First, though, we'll lead off with a little historical compilation, because FSP-spawned NH political activism has historical context now, don'tchaknow. Peter Morency, president of the "NH Chiefs of Police Association" at the time, and Ian Freeman, representing "NH Organized Crime," separately but unitedly advocate for the preservation of the status of certain inanimate substances as arbitrarily "illegal," and for the continuation of the tragic, destructive and entirely preventable phenomenon of "prohibition-related crime," before the same committee back in January of 2008 on HB1623-FN (the entirety of which hearing can be relived here). The former for cushy monopoly job security (as in this clip he wistfully waxes nostalgic over the "good-times" Capone-era alcohol prohibition responsible for such "common good" benefits to society as the incident referred to in this post's title) -- and the sheer power-trip, of course -- and the latter as continued "force-monopoly" protectionism for his organization's prevailing government-enabled black-market business model. Then Ian testifies again for the same organization, before the same committee, on this day, in opposition to HB492. Sadly, the new House majority is also a humorless majority, evidently, and subtle satire is lost on them, however incisive: this time the Chair seems confused by Ian's employment of Mark Twain-style analysis. So Ian subsequently takes a shot at them out of character for HB337.
The difference between Peter and Ian (similarly testifying in opposition), of course, is that Peter is deadly serious. Peter, you represented the chiefs' vested self-interest (on the taxpayers' dime) so earnestly, so proudly and so well. Where have you gone? Ahh. Expanding your empire, I see...
It's profoundly sad that NH has had so many opportunities to lead on this issue -- substantively thwarted in recent years by an ostensibly liberal governor, ironically enough -- and yet finds herself playing catch-up as other states successfully rediscover their 10th Amendment prerogatives, reassert their sovereignty over an increasingly rogue yet intentionally limited general government, put their servants back in their place, and stop persecuting peaceful people for the temerity of assuming that they actually own their own bodies, that they're not the property of the state. It's long past time for servant bureaucrats to lead, follow or get the hell out of the way.
And by the way, just to finally say it in print (although I did inquire of the Senate almost a year ago, at the very end of that hearing), there is absolutely no excuse for the people's employees to be lobbying, in their official capacity, against the people's wishes. None. Take off the badge or the uniform or the fancy hat, and you have just as much right to an opinion as anybody else. But as a public servant, your duty is to follow the public's orders, not to undermine them. We say "jump," you say "how high?" You aren't paid to contradict us. We tell you what is nece...!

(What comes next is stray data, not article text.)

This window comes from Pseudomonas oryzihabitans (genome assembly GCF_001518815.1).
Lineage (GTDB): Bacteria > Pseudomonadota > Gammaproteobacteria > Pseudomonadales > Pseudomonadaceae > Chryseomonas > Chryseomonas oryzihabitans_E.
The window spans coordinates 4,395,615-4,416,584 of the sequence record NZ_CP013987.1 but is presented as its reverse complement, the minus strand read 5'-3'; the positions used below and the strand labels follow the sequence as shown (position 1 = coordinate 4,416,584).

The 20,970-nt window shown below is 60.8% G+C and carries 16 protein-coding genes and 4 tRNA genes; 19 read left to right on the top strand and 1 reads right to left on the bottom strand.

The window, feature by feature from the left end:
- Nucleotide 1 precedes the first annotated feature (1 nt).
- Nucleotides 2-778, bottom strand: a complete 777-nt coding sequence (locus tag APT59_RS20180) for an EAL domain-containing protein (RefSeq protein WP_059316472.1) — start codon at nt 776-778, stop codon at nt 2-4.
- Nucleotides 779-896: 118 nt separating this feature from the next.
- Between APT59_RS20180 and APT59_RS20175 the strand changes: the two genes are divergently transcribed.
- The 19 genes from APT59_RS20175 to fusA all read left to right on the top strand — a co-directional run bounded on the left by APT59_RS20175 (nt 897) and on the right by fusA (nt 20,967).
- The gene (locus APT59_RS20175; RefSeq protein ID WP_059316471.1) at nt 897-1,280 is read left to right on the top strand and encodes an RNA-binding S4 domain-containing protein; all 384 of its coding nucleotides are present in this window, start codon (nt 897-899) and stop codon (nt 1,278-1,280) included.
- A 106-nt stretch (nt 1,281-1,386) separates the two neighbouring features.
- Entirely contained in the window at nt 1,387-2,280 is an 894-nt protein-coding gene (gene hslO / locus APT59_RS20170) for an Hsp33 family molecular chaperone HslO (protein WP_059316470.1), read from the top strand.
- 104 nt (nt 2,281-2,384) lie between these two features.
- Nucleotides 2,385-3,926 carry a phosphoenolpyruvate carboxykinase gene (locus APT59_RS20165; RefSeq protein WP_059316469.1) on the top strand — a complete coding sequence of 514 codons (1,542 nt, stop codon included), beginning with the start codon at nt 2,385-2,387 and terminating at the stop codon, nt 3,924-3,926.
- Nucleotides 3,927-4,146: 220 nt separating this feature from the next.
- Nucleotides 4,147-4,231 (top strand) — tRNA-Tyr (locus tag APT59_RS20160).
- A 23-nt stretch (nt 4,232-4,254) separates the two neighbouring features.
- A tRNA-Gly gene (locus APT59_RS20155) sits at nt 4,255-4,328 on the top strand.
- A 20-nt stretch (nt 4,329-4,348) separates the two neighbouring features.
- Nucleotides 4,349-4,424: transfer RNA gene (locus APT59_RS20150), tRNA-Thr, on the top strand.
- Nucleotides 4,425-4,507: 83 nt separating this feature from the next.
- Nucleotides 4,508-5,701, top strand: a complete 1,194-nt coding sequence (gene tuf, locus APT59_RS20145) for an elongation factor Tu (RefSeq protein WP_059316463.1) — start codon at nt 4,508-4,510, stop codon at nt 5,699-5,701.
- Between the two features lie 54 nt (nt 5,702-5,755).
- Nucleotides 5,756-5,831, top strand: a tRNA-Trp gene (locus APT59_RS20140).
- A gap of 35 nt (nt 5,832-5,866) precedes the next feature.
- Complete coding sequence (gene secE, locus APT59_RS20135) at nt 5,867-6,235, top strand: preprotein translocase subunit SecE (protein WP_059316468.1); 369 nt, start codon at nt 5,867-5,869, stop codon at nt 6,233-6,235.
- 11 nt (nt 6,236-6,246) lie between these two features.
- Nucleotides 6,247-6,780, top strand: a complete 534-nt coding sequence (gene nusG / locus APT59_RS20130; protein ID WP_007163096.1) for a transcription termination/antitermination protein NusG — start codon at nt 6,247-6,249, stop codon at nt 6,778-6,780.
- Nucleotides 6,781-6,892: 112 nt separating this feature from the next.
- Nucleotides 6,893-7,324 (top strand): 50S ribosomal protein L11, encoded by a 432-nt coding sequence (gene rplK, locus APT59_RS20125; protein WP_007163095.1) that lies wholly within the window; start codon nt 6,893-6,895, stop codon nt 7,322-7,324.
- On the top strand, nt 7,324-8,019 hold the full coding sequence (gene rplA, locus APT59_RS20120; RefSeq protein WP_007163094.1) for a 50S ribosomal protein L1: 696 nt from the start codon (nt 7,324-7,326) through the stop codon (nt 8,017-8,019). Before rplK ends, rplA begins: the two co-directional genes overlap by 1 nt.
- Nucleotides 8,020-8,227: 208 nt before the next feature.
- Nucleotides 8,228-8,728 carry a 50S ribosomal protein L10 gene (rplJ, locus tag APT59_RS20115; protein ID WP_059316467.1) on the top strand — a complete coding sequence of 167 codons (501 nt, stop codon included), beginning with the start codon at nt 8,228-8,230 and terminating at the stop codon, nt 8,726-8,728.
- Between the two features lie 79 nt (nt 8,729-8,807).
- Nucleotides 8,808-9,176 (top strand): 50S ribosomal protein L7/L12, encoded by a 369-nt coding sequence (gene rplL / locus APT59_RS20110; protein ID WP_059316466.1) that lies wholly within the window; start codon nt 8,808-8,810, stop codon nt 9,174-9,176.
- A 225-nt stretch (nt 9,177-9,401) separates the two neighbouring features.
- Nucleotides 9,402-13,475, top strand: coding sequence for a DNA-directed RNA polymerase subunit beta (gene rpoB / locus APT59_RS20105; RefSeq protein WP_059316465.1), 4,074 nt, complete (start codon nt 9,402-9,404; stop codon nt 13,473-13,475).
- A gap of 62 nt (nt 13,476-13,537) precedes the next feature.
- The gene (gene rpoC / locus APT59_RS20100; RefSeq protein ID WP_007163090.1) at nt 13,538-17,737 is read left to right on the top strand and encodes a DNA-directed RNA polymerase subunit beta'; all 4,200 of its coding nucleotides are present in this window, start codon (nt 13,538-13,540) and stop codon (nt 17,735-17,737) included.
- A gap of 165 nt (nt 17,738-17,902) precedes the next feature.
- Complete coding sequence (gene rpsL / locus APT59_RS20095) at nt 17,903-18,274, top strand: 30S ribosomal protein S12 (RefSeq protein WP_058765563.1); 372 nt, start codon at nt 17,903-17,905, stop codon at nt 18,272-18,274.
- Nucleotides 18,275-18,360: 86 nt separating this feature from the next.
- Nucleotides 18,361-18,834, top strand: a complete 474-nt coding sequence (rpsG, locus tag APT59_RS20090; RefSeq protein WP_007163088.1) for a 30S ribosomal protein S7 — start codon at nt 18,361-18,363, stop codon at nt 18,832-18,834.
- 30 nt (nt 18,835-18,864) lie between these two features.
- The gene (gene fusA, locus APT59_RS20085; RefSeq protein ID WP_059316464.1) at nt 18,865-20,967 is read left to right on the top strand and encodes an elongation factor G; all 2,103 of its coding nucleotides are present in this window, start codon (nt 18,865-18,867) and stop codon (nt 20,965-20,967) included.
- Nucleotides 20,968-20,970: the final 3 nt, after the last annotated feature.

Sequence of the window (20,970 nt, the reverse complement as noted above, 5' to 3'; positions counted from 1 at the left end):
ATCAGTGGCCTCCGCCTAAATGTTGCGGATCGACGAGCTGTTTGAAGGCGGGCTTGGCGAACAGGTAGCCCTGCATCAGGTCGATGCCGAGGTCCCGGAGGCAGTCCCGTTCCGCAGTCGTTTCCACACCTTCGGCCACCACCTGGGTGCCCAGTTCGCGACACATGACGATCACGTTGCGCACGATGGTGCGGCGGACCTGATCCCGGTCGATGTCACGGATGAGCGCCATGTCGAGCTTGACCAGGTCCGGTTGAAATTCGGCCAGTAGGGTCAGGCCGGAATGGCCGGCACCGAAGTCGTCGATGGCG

If you, faithful reader, also believe your representatives should be preferentially listening to and accommodating you rather than your other servants, if you believe that the Legislative Branch is supposed to represent and be accountable to the people and not to the Executive Branch, tell them.
One more thing. Since it's an astonishingly indignant complaint we hear oppressively often in your committee room, Committee Chair Pantelakos, if you will promise that your government will start accepting its subservient role and consistently respecting and defending the "life, liberty and pursuit of happiness" self-ownership of peaceful people, as is its intent, I promise we'll quit wasting our time by obliging you to "put up with" us, and we can all go do something more productive and enjoyable. Otherwise, you reap what you sow. Deal?
By your government's own faithless actions, you have compelled, you have necessitated our presence, our resistance, our hovering oversight of you -- and inventive tactics in the never-ending effort to actually get through to you. Get used to it, or convince us you don't require our supervision anymore. Your choice.
- NH marijuana bills face a more receptive audience - NashuaTelegraph.com
- Medical pot may get boost in N.H. | The Portland Press Herald / Maine Sunday Telegram
- New Hampshire Marijuana Legalization Hearings Thursday
- Marijuana hearing brings out all kinds of people | New Hampshire NEWS06
- POLL: Should Marijuana be Legalized in NH? - Concord, NH Patch
- TheDartmouth.com: State to consider legalizing marijuana
On with the show. Primary videos will appear in this post as they're uploaded over the next day or so. Six hours edited, for your sanity, to only the pro-(all)-rights speakers (though HB621 is complete). I may isolate other testimony in a future post...
Cops & Robbers
HB492, 'tax & regulate'